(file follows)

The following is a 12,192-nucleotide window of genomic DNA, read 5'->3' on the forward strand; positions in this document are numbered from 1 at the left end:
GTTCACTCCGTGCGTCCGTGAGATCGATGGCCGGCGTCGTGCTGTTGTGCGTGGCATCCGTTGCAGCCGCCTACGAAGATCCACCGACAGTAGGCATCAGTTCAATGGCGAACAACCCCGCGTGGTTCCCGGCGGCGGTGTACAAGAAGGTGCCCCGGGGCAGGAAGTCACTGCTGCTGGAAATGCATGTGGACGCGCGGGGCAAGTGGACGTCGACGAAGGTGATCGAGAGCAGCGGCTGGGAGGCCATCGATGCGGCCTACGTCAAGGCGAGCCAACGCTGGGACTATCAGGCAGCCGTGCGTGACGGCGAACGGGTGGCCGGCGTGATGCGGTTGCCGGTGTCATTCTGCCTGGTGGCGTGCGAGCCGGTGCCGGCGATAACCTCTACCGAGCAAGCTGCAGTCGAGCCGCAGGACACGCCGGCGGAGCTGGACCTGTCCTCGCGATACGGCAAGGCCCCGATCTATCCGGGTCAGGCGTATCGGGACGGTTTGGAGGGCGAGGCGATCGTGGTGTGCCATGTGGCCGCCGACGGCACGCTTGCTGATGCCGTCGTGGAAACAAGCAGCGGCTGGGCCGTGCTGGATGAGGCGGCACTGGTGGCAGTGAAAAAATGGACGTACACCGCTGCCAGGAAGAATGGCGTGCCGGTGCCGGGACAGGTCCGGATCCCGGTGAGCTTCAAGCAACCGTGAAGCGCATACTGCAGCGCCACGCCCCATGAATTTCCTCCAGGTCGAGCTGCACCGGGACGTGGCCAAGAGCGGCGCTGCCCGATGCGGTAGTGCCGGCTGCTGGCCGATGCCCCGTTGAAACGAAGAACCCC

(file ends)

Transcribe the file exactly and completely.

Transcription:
The following is a 12,192-nucleotide window of genomic DNA, read 5'->3' on the forward strand; positions in this document are numbered from 1 at the left end:
GTTCACTCCGTGCGTCCGTGAGATCGATGGCCGGCGTCGTGCTGTTGTGCGTGGCATCCGTTGCAGCCGCCTACGAAGATCCACCGACAGTAGGCATCAGTTCAATGGCGAACAACCCCGCGTGGTTCCCGGCGGCGGTGTACAAGAAGGTGCCCCGGGGCAGGAAGTCACTGCTGCTGGAAATGCATGTGGACGCGCGGGGCAAGTGGACGTCGACGAAGGTGATCGAGAGCAGCGGCTGGGAGGCCATCGATGCGGCCTACGTCAAGGCGAGCCAACGCTGGGACTATCAGGCAGCCGTGCGTGACGGCGAACGGGTGGCCGGCGTGATGCGGTTGCCGGTGTCATTCTGCCTGGTGGCGTGCGAGCCGGTGCCGGCGATAACCTCTACCGAGCAAGCTGCAGTCGAGCCGCAGGACACGCCGGCGGAGCTGGACCTGTCCTCGCGATACGGCAAGGCCCCGATCTATCCGGGTCAGGCGTATCGGGACGGTTTGGAGGGCGAGGCGATCGTGGTGTGCCATGTGGCCGCCGACGGCACGCTTGCTGATGCCGTCGTGGAAACAAGCAGCGGCTGGGCCGTGCTGGATGAGGCGGCACTGGTGGCAGTGAAAAAATGGACGTACACCGCTGCCAGGAAGAATGGCGTGCCGGTGCCGGGACAGGTCCGGATCCCGGTGAGCTTCAAGCAACCGTGAAGCGCATACTGCAGCGCCACGCCCCATGAATTTCCTCCAGGTCGAGCTGCACCGGGACGTGGCCAAGAGCGGCGCTGCCCGATGCGGTAGTGCCGGCTGCTGGCCGATGCCCCGTTGAAACGAAGAACCCC